I opted for a horseback ride on trails leading through rainforest to Fortunata Beach. In retrospect, horseback riding was not the wisest choice—it’s surprisingly exerting for the rider—but I don’t regret having done it. Riding horseback on a beach is an opportunity that seldom arises, and I treasured it. Back at the hotel, I had a tasty dinner with wine at the on-site Italian restaurant, Rustica, and collapsed into bed early.
Thankfully, the next day included a massage at the Caribe Hilton spa before I transferred to the conference hotel. The next few days were filled with business, but I did manage to squeeze in a tour and tasting at the Bacardi Rum Factory, a beachside  at Wicked Lily in Condado and dinner in La Placita market square in the Santurce neighborhood of San Juan. La Placita is known for its nightlife, and I was delighted to be dining alongside residents at one of the numerous restaurants on the square. Dining with the locals proved a fitting bookend to my time in Puerto Rico.
I’d like to say that with the precautions I took, the trip was no problem for me, but I experienced a “crash” when I returned home—several weeks of increased pain and fatigue because I had exerted myself too much. Even those repercussions didn’t make me regret my travels, though. Perhaps it’s like giving birth to a baby: once it’s over, you forget the pain and just remember the joy.
Caption about Caribe Hiltons Zen spa OceanoCaribe Hiltons Zen spa Oceano. Photo by Aaron Haxton/Courtesy Of Caribe Hilton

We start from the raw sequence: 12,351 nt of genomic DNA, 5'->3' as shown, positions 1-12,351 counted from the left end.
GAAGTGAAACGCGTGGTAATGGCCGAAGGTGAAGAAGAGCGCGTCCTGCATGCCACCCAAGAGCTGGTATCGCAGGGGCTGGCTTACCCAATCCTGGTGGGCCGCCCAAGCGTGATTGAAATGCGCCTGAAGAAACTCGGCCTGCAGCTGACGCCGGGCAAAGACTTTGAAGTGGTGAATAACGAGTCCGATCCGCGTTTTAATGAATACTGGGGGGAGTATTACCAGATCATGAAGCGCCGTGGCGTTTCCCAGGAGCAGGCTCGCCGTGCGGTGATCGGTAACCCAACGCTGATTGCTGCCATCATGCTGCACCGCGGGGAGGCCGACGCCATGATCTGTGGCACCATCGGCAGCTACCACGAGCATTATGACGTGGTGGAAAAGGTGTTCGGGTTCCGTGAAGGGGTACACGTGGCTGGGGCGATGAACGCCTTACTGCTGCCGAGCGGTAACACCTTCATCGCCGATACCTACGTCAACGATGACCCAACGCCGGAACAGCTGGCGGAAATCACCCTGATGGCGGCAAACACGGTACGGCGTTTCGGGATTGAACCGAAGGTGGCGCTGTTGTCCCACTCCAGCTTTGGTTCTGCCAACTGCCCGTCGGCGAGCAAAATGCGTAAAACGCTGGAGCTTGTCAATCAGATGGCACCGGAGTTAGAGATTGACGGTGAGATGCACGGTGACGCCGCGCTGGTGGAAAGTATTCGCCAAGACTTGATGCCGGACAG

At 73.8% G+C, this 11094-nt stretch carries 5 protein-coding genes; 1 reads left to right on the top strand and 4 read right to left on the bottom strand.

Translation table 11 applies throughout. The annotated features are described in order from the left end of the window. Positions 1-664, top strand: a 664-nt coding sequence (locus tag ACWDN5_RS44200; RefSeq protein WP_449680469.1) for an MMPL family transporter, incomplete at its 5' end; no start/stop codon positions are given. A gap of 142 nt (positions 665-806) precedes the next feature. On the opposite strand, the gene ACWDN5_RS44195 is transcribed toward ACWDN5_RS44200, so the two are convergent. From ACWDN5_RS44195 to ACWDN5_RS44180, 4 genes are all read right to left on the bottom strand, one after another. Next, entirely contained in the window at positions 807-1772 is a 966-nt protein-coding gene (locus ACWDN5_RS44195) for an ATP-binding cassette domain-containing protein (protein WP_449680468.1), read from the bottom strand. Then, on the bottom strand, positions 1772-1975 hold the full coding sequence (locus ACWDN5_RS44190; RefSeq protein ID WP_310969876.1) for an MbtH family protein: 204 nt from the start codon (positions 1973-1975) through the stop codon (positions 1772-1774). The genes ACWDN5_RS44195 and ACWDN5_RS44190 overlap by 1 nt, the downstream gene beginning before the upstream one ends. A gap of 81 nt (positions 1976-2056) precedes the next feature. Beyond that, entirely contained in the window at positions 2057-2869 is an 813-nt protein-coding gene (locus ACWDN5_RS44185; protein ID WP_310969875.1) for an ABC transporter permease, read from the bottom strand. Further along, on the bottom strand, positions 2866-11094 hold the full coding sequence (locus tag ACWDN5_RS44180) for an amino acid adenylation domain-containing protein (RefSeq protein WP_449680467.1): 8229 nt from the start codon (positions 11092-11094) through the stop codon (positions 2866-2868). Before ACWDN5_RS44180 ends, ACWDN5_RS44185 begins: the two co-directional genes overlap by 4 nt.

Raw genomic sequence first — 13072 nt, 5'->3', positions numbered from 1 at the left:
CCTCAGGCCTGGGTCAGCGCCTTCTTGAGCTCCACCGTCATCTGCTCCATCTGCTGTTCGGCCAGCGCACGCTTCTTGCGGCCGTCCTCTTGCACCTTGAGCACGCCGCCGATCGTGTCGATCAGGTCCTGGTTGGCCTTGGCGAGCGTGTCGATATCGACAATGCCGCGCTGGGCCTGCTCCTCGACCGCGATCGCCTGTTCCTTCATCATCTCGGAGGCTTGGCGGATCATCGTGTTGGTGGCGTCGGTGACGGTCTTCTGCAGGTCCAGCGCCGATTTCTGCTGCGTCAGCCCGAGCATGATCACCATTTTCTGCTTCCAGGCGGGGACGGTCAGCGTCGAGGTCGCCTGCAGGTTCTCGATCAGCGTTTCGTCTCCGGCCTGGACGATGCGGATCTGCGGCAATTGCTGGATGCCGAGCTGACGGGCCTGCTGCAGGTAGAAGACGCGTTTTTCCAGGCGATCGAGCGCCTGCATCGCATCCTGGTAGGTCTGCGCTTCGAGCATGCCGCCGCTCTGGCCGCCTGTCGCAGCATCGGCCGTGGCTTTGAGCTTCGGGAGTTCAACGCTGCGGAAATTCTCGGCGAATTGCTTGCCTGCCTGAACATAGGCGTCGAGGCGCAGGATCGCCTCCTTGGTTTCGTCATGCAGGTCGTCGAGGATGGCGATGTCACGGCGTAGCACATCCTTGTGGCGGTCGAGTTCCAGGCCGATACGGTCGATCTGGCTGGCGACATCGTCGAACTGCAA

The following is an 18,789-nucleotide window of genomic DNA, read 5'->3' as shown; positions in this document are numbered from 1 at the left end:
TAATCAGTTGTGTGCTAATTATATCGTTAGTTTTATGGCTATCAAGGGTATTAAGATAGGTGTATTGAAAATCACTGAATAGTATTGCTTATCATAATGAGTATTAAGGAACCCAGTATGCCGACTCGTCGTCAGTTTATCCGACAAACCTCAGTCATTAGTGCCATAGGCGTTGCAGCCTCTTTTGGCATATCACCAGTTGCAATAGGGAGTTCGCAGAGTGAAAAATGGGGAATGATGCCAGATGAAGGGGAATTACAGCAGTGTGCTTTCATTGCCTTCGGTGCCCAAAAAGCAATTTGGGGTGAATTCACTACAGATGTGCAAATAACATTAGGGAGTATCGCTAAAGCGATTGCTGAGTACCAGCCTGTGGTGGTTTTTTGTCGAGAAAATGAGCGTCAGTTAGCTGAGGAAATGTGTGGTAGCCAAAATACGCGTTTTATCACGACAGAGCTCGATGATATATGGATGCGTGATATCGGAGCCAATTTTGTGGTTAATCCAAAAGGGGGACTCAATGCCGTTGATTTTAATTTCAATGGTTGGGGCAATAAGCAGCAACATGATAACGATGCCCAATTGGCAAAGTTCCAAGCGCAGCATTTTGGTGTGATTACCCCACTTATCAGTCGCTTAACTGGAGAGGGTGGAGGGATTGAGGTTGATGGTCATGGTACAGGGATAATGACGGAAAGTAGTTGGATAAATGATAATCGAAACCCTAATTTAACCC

• I used up too much energy walking in the airports. When I traveled again six weeks later, I arranged for wheelchair transport in the airports, which allowed me to save my energy for the trip itself.
  • I walked too much during my time in San Juan. My phone, as most smartphones do, keeps track of the mileage I walk during the day. I should have referred to that frequently as a guide for when to stop.
  • I didn’t ask for hotel rooms near the lobby elevator. My room at the Caribe Hilton was in a tower somewhat distant from many of the hotel amenities, and walking back and forth frequently tired me out.


  • I logged less than my usual amount of sightseeing when traveling (but I should have moderated my activity even more).
  • I slept in nearly every morning and took frequent rest breaks.
  • I Ubered everywhere, saving my energy for walking in the destinations instead of getting from point A to point B.
  • I chose the right hotel for the sightseeing portion of my trip, one with all the amenities I needed: multiple on-site restaurants, a spa, a pool and a white-sand beach beside calm water.
  • I accepted my limitations and allowed myself to fully enjoy the experiences I had.